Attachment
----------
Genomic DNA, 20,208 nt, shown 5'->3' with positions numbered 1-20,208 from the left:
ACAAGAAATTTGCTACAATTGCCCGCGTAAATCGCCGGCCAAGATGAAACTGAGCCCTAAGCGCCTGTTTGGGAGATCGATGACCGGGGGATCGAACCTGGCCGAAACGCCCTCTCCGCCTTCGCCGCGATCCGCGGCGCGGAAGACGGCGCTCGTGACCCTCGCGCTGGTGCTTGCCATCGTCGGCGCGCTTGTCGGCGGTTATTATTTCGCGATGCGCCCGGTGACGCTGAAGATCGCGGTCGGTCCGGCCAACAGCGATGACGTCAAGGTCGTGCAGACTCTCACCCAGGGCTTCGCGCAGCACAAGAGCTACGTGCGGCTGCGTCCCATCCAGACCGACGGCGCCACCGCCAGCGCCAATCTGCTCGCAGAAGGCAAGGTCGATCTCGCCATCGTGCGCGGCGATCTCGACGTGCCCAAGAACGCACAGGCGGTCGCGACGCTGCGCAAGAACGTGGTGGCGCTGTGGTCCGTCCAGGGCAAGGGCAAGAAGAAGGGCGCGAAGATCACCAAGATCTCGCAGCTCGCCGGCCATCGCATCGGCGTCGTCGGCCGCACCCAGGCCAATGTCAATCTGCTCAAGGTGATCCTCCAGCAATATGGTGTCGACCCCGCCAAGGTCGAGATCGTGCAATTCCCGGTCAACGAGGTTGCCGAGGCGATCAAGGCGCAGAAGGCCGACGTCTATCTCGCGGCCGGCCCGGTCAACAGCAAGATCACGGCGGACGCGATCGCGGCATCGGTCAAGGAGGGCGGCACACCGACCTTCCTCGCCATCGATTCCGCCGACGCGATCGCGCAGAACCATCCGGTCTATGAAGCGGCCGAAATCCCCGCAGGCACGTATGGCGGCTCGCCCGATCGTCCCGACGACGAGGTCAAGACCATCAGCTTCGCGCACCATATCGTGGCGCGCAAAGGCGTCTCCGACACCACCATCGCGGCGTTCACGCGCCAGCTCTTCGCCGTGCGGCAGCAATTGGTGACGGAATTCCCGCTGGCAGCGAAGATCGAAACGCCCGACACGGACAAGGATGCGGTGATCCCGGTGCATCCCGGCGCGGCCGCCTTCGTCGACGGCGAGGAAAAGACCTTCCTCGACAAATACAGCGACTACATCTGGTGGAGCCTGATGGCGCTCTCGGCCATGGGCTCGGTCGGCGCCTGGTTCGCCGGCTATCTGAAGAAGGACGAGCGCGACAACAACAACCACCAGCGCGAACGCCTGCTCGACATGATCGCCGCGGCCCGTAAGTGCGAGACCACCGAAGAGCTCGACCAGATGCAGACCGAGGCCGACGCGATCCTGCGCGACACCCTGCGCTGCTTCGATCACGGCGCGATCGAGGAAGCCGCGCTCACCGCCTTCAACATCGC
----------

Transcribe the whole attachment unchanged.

Genomic DNA, 20,208 nt, shown 5'->3' with positions numbered 1-20,208 from the left:
ACAAGAAATTTGCTACAATTGCCCGCGTAAATCGCCGGCCAAGATGAAACTGAGCCCTAAGCGCCTGTTTGGGAGATCGATGACCGGGGGATCGAACCTGGCCGAAACGCCCTCTCCGCCTTCGCCGCGATCCGCGGCGCGGAAGACGGCGCTCGTGACCCTCGCGCTGGTGCTTGCCATCGTCGGCGCGCTTGTCGGCGGTTATTATTTCGCGATGCGCCCGGTGACGCTGAAGATCGCGGTCGGTCCGGCCAACAGCGATGACGTCAAGGTCGTGCAGACTCTCACCCAGGGCTTCGCGCAGCACAAGAGCTACGTGCGGCTGCGTCCCATCCAGACCGACGGCGCCACCGCCAGCGCCAATCTGCTCGCAGAAGGCAAGGTCGATCTCGCCATCGTGCGCGGCGATCTCGACGTGCCCAAGAACGCACAGGCGGTCGCGACGCTGCGCAAGAACGTGGTGGCGCTGTGGTCCGTCCAGGGCAAGGGCAAGAAGAAGGGCGCGAAGATCACCAAGATCTCGCAGCTCGCCGGCCATCGCATCGGCGTCGTCGGCCGCACCCAGGCCAATGTCAATCTGCTCAAGGTGATCCTCCAGCAATATGGTGTCGACCCCGCCAAGGTCGAGATCGTGCAATTCCCGGTCAACGAGGTTGCCGAGGCGATCAAGGCGCAGAAGGCCGACGTCTATCTCGCGGCCGGCCCGGTCAACAGCAAGATCACGGCGGACGCGATCGCGGCATCGGTCAAGGAGGGCGGCACACCGACCTTCCTCGCCATCGATTCCGCCGACGCGATCGCGCAGAACCATCCGGTCTATGAAGCGGCCGAAATCCCCGCAGGCACGTATGGCGGCTCGCCCGATCGTCCCGACGACGAGGTCAAGACCATCAGCTTCGCGCACCATATCGTGGCGCGCAAAGGCGTCTCCGACACCACCATCGCGGCGTTCACGCGCCAGCTCTTCGCCGTGCGGCAGCAATTGGTGACGGAATTCCCGCTGGCAGCGAAGATCGAAACGCCCGACACGGACAAGGATGCGGTGATCCCGGTGCATCCCGGCGCGGCCGCCTTCGTCGACGGCGAGGAAAAGACCTTCCTCGACAAATACAGCGACTACATCTGGTGGAGCCTGATGGCGCTCTCGGCCATGGGCTCGGTCGGCGCCTGGTTCGCCGGCTATCTGAAGAAGGACGAGCGCGACAACAACAACCACCAGCGCGAACGCCTGCTCGACATGATCGCCGCGGCCCGTAAGTGCGAGACCACCGAAGAGCTCGACCAGATGCAGACCGAGGCCGACGCGATCCTGCGCGACACCCTGCGCTGCTTCGATCACGGCGCGATCGAGGAAGCCGCGCTCACCGCCTTCAACATCGC